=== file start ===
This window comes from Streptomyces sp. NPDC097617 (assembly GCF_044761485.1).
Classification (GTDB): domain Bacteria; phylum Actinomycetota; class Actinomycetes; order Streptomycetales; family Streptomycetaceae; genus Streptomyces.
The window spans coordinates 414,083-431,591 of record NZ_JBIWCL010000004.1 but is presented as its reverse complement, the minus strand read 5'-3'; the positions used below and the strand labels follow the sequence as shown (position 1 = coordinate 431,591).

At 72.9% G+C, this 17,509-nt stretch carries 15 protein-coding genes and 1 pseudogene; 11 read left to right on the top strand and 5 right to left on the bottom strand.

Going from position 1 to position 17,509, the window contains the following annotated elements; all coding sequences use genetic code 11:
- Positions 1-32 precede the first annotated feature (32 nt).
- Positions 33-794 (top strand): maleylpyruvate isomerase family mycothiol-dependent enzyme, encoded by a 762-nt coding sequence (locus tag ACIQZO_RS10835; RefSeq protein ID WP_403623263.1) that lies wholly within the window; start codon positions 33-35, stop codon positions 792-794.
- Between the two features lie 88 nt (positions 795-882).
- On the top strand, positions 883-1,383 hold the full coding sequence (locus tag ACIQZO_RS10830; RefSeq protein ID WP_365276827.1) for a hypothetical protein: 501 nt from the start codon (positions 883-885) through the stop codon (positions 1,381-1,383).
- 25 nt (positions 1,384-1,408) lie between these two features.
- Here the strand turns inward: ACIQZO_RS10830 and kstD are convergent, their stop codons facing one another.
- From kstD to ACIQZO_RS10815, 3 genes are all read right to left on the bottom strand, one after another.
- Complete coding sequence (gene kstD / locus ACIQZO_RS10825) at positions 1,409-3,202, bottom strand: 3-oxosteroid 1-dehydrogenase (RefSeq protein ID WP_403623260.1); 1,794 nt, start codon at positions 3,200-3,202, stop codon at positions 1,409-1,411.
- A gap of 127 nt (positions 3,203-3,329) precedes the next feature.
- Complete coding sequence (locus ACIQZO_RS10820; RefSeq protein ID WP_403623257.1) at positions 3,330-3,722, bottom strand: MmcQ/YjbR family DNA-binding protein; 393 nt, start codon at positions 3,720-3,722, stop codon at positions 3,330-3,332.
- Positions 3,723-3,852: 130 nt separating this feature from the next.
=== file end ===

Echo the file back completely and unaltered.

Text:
This window comes from Streptomyces sp. NPDC097617 (assembly GCF_044761485.1).
Classification (GTDB): domain Bacteria; phylum Actinomycetota; class Actinomycetes; order Streptomycetales; family Streptomycetaceae; genus Streptomyces.
The window spans coordinates 414,083-431,591 of record NZ_JBIWCL010000004.1 but is presented as its reverse complement, the minus strand read 5'-3'; the positions used below and the strand labels follow the sequence as shown (position 1 = coordinate 431,591).

At 72.9% G+C, this 17,509-nt stretch carries 15 protein-coding genes and 1 pseudogene; 11 read left to right on the top strand and 5 right to left on the bottom strand.

Going from position 1 to position 17,509, the window contains the following annotated elements; all coding sequences use genetic code 11:
- Positions 1-32 precede the first annotated feature (32 nt).
- Positions 33-794 (top strand): maleylpyruvate isomerase family mycothiol-dependent enzyme, encoded by a 762-nt coding sequence (locus tag ACIQZO_RS10835; RefSeq protein ID WP_403623263.1) that lies wholly within the window; start codon positions 33-35, stop codon positions 792-794.
- Between the two features lie 88 nt (positions 795-882).
- On the top strand, positions 883-1,383 hold the full coding sequence (locus tag ACIQZO_RS10830; RefSeq protein ID WP_365276827.1) for a hypothetical protein: 501 nt from the start codon (positions 883-885) through the stop codon (positions 1,381-1,383).
- 25 nt (positions 1,384-1,408) lie between these two features.
- Here the strand turns inward: ACIQZO_RS10830 and kstD are convergent, their stop codons facing one another.
- From kstD to ACIQZO_RS10815, 3 genes are all read right to left on the bottom strand, one after another.
- Complete coding sequence (gene kstD / locus ACIQZO_RS10825) at positions 1,409-3,202, bottom strand: 3-oxosteroid 1-dehydrogenase (RefSeq protein ID WP_403623260.1); 1,794 nt, start codon at positions 3,200-3,202, stop codon at positions 1,409-1,411.
- A gap of 127 nt (positions 3,203-3,329) precedes the next feature.
- Complete coding sequence (locus ACIQZO_RS10820; RefSeq protein ID WP_403623257.1) at positions 3,330-3,722, bottom strand: MmcQ/YjbR family DNA-binding protein; 393 nt, start codon at positions 3,720-3,722, stop codon at positions 3,330-3,332.
- Positions 3,723-3,852: 130 nt separating this feature from the next.